“For SIPP customers, it makes much more sense to use communications tools to encourage people to think about their investment strategy as they move from the saving for retirement phase to taking an income from their pension. It is positive, particularly with the Consumer Duty being introduced, that the regulator has acknowledged the importance of giving firms the freedom to design suitable products for their customers.”

 

Cash warnings

“We agree with the intention behind the FCA’s plans to require communications to be sent to non-workplace pension savers who hold large chunks of cash for long periods of time. Holding too much of your pension in cash can lead to disastrous outcomes, particularly over the long-term.

“Take someone who has a £50,000 fund invested in cash paying 0% interest over 20 years. If inflation runs at 2% a year over that period – the Bank of England’s official target and well below what we are seeing at the moment – in ‘real’ terms it will be worth just over £33,000.

 

“To put that another way, the corrosive power of inflation will have reduced the value of their pension by over a third.

“While we would have preferred a less prescriptive approach than that put forward by the FCA today, we look forward to working with the regulator to ensure implementation is as smooth as possible in what is a challenging timescale.”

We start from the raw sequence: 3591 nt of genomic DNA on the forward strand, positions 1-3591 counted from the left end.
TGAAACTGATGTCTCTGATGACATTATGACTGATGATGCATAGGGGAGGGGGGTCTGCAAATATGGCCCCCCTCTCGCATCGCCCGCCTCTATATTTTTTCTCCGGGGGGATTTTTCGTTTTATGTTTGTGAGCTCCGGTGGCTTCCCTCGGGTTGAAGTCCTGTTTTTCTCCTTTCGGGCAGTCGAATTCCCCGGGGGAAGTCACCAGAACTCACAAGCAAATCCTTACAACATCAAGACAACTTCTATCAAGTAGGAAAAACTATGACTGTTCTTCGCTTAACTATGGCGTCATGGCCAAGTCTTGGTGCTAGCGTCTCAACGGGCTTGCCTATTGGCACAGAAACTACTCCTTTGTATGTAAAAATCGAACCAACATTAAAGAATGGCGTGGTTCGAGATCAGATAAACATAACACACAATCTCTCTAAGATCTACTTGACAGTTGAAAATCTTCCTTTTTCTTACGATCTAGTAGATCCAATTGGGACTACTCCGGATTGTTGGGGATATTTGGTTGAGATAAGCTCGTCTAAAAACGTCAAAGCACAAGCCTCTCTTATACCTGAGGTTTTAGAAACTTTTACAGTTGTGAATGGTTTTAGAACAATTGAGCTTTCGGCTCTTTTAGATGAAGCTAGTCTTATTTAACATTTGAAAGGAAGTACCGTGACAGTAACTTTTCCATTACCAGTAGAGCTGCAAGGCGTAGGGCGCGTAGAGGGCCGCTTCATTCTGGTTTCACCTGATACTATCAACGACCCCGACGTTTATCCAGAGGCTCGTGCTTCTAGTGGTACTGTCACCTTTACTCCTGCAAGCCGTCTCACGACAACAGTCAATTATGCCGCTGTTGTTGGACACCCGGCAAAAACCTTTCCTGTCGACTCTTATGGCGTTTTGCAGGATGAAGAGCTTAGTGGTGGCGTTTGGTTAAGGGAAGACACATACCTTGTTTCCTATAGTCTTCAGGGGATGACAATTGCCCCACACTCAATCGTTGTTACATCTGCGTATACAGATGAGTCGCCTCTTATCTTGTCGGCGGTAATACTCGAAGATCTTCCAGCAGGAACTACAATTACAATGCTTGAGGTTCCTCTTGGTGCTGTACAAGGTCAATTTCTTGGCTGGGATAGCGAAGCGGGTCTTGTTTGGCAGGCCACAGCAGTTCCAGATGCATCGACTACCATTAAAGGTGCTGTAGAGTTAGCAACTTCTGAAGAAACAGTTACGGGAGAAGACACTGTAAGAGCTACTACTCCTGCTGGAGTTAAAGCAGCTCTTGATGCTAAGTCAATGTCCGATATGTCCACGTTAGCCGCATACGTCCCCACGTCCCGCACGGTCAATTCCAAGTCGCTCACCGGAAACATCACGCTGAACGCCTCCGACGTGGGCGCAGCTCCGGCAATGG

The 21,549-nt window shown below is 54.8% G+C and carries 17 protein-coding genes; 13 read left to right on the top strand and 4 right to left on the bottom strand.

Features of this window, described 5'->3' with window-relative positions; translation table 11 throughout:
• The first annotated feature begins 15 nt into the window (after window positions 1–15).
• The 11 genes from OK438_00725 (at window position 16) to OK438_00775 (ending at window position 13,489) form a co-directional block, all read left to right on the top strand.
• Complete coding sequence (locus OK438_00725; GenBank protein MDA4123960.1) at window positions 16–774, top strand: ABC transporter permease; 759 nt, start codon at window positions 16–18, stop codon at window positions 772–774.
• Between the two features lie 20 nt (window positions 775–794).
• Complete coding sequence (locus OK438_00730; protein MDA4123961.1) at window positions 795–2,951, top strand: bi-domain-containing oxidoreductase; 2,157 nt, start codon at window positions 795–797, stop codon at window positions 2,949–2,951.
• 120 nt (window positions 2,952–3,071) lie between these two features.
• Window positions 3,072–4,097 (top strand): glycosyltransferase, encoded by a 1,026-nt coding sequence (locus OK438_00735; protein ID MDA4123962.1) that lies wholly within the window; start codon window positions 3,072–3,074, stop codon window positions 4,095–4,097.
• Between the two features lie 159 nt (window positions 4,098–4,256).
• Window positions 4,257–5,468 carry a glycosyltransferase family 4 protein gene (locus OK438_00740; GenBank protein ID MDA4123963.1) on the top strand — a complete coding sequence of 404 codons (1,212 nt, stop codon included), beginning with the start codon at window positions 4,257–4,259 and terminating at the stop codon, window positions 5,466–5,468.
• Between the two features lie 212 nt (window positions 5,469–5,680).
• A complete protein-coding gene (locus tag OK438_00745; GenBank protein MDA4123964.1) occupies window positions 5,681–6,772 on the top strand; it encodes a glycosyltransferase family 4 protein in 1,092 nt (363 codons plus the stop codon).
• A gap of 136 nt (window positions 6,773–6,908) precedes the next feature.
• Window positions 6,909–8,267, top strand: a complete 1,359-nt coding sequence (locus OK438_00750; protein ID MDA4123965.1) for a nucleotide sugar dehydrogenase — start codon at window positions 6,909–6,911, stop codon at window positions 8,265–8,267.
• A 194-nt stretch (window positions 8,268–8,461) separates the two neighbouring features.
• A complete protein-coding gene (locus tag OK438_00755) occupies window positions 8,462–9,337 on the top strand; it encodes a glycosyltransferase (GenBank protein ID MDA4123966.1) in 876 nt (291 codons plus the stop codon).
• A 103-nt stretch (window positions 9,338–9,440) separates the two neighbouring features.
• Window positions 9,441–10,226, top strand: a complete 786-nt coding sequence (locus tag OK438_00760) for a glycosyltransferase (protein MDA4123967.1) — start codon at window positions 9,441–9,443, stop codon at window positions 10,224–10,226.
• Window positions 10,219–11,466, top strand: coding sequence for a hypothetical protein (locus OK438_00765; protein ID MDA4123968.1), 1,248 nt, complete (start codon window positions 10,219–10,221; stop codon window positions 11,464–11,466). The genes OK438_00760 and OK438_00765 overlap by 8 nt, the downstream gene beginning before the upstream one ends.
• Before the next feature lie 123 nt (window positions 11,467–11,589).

Steven Cameron, Pensions Director at Aegon, comments:

 

“In current times of record high inflation, holding cash over any longer time-period will lead to a loss of value in real terms. We support the new requirements for firms to send additional communications to customers who have more than 25% of their funds in cash for 6 months or more.  However, these need to be balanced with an explanation of when cash holdings may serve a purpose and also that investing isn’t risk free. They also need to be responsive to future patterns in cash saving interest rates and inflation.

“The rules will require firms to provide generic illustrations of how much a £10,000 investment will lose in value over 10 years. The rules require this to be based on a 0% interest and on the ruling rate of Consumer Price Inflation. With the Office for Budget Responsibility predicting a sharp fall in inflation in coming years, basing a 10 year projection on current historic highs could be very misleading. Similarly, using a 0% interest rate when cash savings rates have risen and are expected to continue to do so again seems overly pessimistic. Furthermore, the OBR expects inflation to be negative in some future years, which would mean even with 0% interest, cash savings would grow in real value. This raises major questions over what a warning about the ‘dangers’ of inflation for cash savers would look like then.

“The FCA has left it for each firm to decide if based on market conditions they believe it is ‘the wrong time’ to issue a cash warning. This will be very challenging at a time when few can predict where markets will move next. Deferring a communication for 3 months might benefit some customers if they then didn’t move out of cash before a market fall. But if markets actually rose, deferring investing could mean some customers lose out, leaving providers open to being judged with the benefit of hindsight.”